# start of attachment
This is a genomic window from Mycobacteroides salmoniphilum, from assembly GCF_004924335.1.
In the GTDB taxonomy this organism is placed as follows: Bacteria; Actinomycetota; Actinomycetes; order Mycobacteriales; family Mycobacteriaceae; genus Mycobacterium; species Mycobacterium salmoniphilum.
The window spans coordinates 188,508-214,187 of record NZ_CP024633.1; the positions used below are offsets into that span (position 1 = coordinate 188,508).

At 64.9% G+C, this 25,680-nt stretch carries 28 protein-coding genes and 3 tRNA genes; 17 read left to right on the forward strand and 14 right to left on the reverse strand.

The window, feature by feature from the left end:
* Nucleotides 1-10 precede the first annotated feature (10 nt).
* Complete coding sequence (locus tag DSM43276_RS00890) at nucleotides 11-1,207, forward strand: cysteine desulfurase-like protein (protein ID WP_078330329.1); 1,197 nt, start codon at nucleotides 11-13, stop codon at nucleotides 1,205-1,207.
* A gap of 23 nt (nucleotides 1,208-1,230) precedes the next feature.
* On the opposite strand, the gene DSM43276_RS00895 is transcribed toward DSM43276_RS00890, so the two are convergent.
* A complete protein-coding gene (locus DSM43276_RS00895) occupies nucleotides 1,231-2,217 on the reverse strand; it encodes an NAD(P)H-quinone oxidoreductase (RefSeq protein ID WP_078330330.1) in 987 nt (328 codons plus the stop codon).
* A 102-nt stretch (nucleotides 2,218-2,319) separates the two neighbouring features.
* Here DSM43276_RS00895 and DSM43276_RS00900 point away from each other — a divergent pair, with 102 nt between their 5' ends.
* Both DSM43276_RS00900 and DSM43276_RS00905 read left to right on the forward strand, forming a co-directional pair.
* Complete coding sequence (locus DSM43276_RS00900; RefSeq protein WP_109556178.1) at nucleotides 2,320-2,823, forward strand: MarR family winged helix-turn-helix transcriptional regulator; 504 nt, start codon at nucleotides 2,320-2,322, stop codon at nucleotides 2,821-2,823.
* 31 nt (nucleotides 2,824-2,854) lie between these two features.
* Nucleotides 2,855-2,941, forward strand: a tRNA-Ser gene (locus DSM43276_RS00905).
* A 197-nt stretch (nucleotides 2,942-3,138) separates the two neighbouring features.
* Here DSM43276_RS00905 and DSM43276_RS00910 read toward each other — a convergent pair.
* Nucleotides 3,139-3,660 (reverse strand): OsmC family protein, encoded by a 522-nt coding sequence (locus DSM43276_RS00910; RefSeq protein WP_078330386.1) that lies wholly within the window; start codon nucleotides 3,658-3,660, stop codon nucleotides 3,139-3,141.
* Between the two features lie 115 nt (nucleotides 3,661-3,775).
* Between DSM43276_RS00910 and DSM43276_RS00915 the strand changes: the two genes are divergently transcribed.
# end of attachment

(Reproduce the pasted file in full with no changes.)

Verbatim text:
This is a genomic window from Mycobacteroides salmoniphilum, from assembly GCF_004924335.1.
In the GTDB taxonomy this organism is placed as follows: Bacteria; Actinomycetota; Actinomycetes; order Mycobacteriales; family Mycobacteriaceae; genus Mycobacterium; species Mycobacterium salmoniphilum.
The window spans coordinates 188,508-214,187 of record NZ_CP024633.1; the positions used below are offsets into that span (position 1 = coordinate 188,508).

At 64.9% G+C, this 25,680-nt stretch carries 28 protein-coding genes and 3 tRNA genes; 17 read left to right on the forward strand and 14 right to left on the reverse strand.

The window, feature by feature from the left end:
* Nucleotides 1-10 precede the first annotated feature (10 nt).
* Complete coding sequence (locus tag DSM43276_RS00890) at nucleotides 11-1,207, forward strand: cysteine desulfurase-like protein (protein ID WP_078330329.1); 1,197 nt, start codon at nucleotides 11-13, stop codon at nucleotides 1,205-1,207.
* A gap of 23 nt (nucleotides 1,208-1,230) precedes the next feature.
* On the opposite strand, the gene DSM43276_RS00895 is transcribed toward DSM43276_RS00890, so the two are convergent.
* A complete protein-coding gene (locus DSM43276_RS00895) occupies nucleotides 1,231-2,217 on the reverse strand; it encodes an NAD(P)H-quinone oxidoreductase (RefSeq protein ID WP_078330330.1) in 987 nt (328 codons plus the stop codon).
* A 102-nt stretch (nucleotides 2,218-2,319) separates the two neighbouring features.
* Here DSM43276_RS00895 and DSM43276_RS00900 point away from each other — a divergent pair, with 102 nt between their 5' ends.
* Both DSM43276_RS00900 and DSM43276_RS00905 read left to right on the forward strand, forming a co-directional pair.
* Complete coding sequence (locus DSM43276_RS00900; RefSeq protein WP_109556178.1) at nucleotides 2,320-2,823, forward strand: MarR family winged helix-turn-helix transcriptional regulator; 504 nt, start codon at nucleotides 2,320-2,322, stop codon at nucleotides 2,821-2,823.
* 31 nt (nucleotides 2,824-2,854) lie between these two features.
* Nucleotides 2,855-2,941, forward strand: a tRNA-Ser gene (locus DSM43276_RS00905).
* A 197-nt stretch (nucleotides 2,942-3,138) separates the two neighbouring features.
* Here DSM43276_RS00905 and DSM43276_RS00910 read toward each other — a convergent pair.
* Nucleotides 3,139-3,660 (reverse strand): OsmC family protein, encoded by a 522-nt coding sequence (locus DSM43276_RS00910; RefSeq protein WP_078330386.1) that lies wholly within the window; start codon nucleotides 3,658-3,660, stop codon nucleotides 3,139-3,141.
* Between the two features lie 115 nt (nucleotides 3,661-3,775).
* Between DSM43276_RS00910 and DSM43276_RS00915 the strand changes: the two genes are divergently transcribed.